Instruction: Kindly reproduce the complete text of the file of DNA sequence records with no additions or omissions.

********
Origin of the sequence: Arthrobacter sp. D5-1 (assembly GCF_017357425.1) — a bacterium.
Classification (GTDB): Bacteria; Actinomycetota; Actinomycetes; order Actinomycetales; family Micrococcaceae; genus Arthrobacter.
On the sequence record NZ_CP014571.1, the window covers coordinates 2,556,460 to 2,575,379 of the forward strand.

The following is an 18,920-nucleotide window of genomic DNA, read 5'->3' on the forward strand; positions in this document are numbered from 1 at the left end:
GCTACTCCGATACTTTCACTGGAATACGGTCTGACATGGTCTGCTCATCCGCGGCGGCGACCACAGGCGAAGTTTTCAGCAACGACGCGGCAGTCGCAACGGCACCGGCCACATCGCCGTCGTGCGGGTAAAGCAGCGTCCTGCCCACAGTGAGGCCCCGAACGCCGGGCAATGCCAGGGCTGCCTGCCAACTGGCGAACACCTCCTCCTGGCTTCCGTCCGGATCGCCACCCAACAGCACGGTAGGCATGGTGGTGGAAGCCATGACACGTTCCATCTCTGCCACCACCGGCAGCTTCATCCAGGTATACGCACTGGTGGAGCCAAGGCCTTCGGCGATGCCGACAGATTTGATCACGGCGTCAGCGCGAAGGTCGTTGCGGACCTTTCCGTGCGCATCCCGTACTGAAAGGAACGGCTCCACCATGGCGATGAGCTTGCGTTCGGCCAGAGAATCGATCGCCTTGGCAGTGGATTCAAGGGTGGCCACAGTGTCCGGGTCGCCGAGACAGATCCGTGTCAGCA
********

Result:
Origin of the sequence: Arthrobacter sp. D5-1 (assembly GCF_017357425.1) — a bacterium.
Classification (GTDB): Bacteria; Actinomycetota; Actinomycetes; order Actinomycetales; family Micrococcaceae; genus Arthrobacter.
On the sequence record NZ_CP014571.1, the window covers coordinates 2,556,460 to 2,575,379 of the forward strand.

The following is an 18,920-nucleotide window of genomic DNA, read 5'->3' on the forward strand; positions in this document are numbered from 1 at the left end:
GCTACTCCGATACTTTCACTGGAATACGGTCTGACATGGTCTGCTCATCCGCGGCGGCGACCACAGGCGAAGTTTTCAGCAACGACGCGGCAGTCGCAACGGCACCGGCCACATCGCCGTCGTGCGGGTAAAGCAGCGTCCTGCCCACAGTGAGGCCCCGAACGCCGGGCAATGCCAGGGCTGCCTGCCAACTGGCGAACACCTCCTCCTGGCTTCCGTCCGGATCGCCACCCAACAGCACGGTAGGCATGGTGGTGGAAGCCATGACACGTTCCATCTCTGCCACCACCGGCAGCTTCATCCAGGTATACGCACTGGTGGAGCCAAGGCCTTCGGCGATGCCGACAGATTTGATCACGGCGTCAGCGCGAAGGTCGTTGCGGACCTTTCCGTGCGCATCCCGTACTGAAAGGAACGGCTCCACCATGGCGATGAGCTTGCGTTCGGCCAGAGAATCGATCGCCTTGGCAGTGGATTCAAGGGTGGCCACAGTGTCCGGGTCGCCGAGACAGATCCGTGTCAGCA